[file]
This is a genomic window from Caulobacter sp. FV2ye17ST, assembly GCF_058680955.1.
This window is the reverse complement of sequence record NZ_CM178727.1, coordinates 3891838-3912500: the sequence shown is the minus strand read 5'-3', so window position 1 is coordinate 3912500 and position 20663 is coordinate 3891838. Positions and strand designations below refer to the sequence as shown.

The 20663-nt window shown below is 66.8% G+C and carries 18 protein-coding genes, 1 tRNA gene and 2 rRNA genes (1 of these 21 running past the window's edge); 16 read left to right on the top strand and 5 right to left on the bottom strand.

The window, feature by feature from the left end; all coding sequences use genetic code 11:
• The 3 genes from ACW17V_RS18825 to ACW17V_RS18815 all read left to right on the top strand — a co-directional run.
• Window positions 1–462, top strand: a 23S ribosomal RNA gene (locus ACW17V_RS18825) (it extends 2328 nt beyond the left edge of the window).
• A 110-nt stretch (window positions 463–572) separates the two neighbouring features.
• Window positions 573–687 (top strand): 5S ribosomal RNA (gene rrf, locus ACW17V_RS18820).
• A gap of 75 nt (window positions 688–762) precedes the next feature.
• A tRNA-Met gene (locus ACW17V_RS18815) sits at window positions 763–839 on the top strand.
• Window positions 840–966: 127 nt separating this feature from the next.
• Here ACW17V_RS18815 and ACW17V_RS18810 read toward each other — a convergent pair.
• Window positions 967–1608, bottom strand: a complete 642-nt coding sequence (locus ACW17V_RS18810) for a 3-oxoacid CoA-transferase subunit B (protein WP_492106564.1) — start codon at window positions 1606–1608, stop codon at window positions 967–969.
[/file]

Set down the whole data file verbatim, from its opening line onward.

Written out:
This is a genomic window from Caulobacter sp. FV2ye17ST, assembly GCF_058680955.1.
This window is the reverse complement of sequence record NZ_CM178727.1, coordinates 3891838-3912500: the sequence shown is the minus strand read 5'-3', so window position 1 is coordinate 3912500 and position 20663 is coordinate 3891838. Positions and strand designations below refer to the sequence as shown.

The 20663-nt window shown below is 66.8% G+C and carries 18 protein-coding genes, 1 tRNA gene and 2 rRNA genes (1 of these 21 running past the window's edge); 16 read left to right on the top strand and 5 right to left on the bottom strand.

The window, feature by feature from the left end; all coding sequences use genetic code 11:
• The 3 genes from ACW17V_RS18825 to ACW17V_RS18815 all read left to right on the top strand — a co-directional run.
• Window positions 1–462, top strand: a 23S ribosomal RNA gene (locus ACW17V_RS18825) (it extends 2328 nt beyond the left edge of the window).
• A 110-nt stretch (window positions 463–572) separates the two neighbouring features.
• Window positions 573–687 (top strand): 5S ribosomal RNA (gene rrf, locus ACW17V_RS18820).
• A gap of 75 nt (window positions 688–762) precedes the next feature.
• A tRNA-Met gene (locus ACW17V_RS18815) sits at window positions 763–839 on the top strand.
• Window positions 840–966: 127 nt separating this feature from the next.
• Here ACW17V_RS18815 and ACW17V_RS18810 read toward each other — a convergent pair.
• Window positions 967–1608, bottom strand: a complete 642-nt coding sequence (locus ACW17V_RS18810) for a 3-oxoacid CoA-transferase subunit B (protein WP_492106564.1) — start codon at window positions 1606–1608, stop codon at window positions 967–969.